Dad wrongly barred from jury selection for son-court

James A. Cohen in News & Insight, May 10, 2011

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NEW YORK, May 10 (Reuters) - A man whose father was barred from the courtroom during jury selection has won a second shot at freedom.

The New York Court of Appeals overturned the drug conviction of Roy "Reality" Martin, 40, who is serving a nine-year sentence for third-degree criminal possession of crack cocaine.

The court said removing the father violated Martin's constitutional right to a public trial. While judges have the discretion to close a courtroom to the public, that discretion must only be exercised when unusual circumstances necessitate it, Judge Carmen Ciparick wrote in the decision.

Martin went on trial in 2008. Just before the start of jury selection, Acting Supreme Court Justice Thomas Carroll ejected Martin's father from the courtroom. Jury selection lasted two days.

Carroll put forward two possible reasons: that every seat would be occupied by a potential juror and a concern that the defendant's father might influence jurors, according to court papers.

The Court of Appeals said, "neither of these concerns, without more, rises to the level of 'an overriding interest that is likely to be prejudiced.' Absent a specific threat that a spectator may influence a prospective juror, it is improper to close the courtroom for that reason."

The trial court did not consider alternatives to closing the courtroom, the decision said. "There is nothing in the record that shows that the court could not have accommodated defendant's father," the ruling said.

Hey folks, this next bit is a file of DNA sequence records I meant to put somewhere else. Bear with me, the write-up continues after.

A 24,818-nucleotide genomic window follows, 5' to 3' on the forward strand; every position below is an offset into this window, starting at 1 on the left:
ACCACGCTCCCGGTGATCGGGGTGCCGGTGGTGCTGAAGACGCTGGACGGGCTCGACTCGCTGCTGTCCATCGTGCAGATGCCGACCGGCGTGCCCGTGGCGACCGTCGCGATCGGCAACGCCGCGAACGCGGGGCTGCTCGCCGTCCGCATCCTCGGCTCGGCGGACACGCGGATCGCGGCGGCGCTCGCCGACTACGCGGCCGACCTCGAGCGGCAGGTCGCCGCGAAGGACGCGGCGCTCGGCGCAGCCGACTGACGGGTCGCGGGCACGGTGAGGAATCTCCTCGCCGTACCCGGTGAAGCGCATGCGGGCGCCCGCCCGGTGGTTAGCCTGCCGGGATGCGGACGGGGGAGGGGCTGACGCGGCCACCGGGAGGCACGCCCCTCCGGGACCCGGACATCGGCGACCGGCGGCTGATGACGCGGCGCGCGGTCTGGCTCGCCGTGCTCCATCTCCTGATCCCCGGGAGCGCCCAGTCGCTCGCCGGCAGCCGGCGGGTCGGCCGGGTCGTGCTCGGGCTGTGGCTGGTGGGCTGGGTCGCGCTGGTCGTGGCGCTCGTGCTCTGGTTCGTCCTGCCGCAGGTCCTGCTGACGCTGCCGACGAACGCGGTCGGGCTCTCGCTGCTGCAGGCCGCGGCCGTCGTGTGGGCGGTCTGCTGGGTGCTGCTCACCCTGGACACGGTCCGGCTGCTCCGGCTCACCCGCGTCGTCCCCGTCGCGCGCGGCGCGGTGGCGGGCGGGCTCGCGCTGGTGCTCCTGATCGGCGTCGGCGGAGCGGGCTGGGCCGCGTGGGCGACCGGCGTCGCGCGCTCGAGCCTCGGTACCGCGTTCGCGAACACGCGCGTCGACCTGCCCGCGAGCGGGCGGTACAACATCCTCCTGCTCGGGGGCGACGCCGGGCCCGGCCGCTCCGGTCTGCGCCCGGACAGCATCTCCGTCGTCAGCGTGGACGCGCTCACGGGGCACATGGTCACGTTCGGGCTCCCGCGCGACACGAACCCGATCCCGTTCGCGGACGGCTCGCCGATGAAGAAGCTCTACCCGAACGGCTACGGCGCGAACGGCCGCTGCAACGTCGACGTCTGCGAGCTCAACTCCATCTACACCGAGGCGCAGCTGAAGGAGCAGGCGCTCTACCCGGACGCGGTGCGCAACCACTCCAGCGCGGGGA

Martin's attorney Katherine Levine declined comment.

Jonah Bruno, a spokesman for the Kings County District Attorney's office, said: "We are reviewing the decision and considering our options."

The Court of Appeals ruling relies on a 2010 U.S. Supreme Court decision, Presley v. Georgia (U.S. 130 S. Ct. 721-2010). In that decision, the justices ruled trial courts are obligated to take every reasonable measure to accommodate public attendance at criminal trials, and some possibilities include reserving one or more rows for the public or instructing the jury not to engage or interact with audience members.

The Court of Appeals may be one of the first state courts to follow the U.S. Supreme Court decision, said James Cohen, a professor at Fordham University School of Law.

The New York case is the People v. Roy Martin, New York Court of Appeals, No. 15.

For Martin: Katherine Levine of Appellate Advocates.

For the People: Assistant District Attorney Sholom Twersky of Kings County District Attorney's Office. (Reporting by Jennifer Golson)